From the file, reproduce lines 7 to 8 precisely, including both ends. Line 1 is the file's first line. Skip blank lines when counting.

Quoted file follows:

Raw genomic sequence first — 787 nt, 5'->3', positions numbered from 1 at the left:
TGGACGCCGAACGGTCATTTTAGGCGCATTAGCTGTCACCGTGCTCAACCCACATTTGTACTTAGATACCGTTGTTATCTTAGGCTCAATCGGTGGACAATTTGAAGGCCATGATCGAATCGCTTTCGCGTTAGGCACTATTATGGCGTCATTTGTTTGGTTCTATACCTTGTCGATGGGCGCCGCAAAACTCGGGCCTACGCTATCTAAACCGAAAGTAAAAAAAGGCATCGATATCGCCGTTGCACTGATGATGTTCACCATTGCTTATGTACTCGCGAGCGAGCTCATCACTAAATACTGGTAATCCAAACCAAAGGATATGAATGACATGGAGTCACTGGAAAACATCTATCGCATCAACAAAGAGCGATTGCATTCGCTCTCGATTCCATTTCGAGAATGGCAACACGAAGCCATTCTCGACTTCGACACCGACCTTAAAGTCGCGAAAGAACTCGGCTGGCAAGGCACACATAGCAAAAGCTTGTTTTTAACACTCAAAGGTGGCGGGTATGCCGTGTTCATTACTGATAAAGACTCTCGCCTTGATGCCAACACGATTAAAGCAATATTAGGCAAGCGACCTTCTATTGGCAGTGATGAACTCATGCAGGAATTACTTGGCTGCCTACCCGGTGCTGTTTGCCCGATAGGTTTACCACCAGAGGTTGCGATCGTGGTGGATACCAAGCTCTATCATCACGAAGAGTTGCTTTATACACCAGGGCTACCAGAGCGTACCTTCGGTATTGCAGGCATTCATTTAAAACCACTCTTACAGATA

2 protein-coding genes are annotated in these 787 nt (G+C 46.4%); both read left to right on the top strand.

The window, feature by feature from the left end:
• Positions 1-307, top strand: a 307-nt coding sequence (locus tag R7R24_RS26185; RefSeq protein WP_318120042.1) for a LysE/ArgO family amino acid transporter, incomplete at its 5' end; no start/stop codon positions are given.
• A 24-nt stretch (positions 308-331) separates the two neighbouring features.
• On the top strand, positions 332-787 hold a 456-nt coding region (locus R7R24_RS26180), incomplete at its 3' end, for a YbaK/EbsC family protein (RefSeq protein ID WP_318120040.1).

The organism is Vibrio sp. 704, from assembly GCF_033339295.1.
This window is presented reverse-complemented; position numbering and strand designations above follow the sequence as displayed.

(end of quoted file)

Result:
• On the top strand, positions 332-787 hold a 456-nt coding region (locus R7R24_RS26180), incomplete at its 3' end, for a YbaK/EbsC family protein (RefSeq protein ID WP_318120040.1).

The organism is Vibrio sp. 704, from assembly GCF_033339295.1.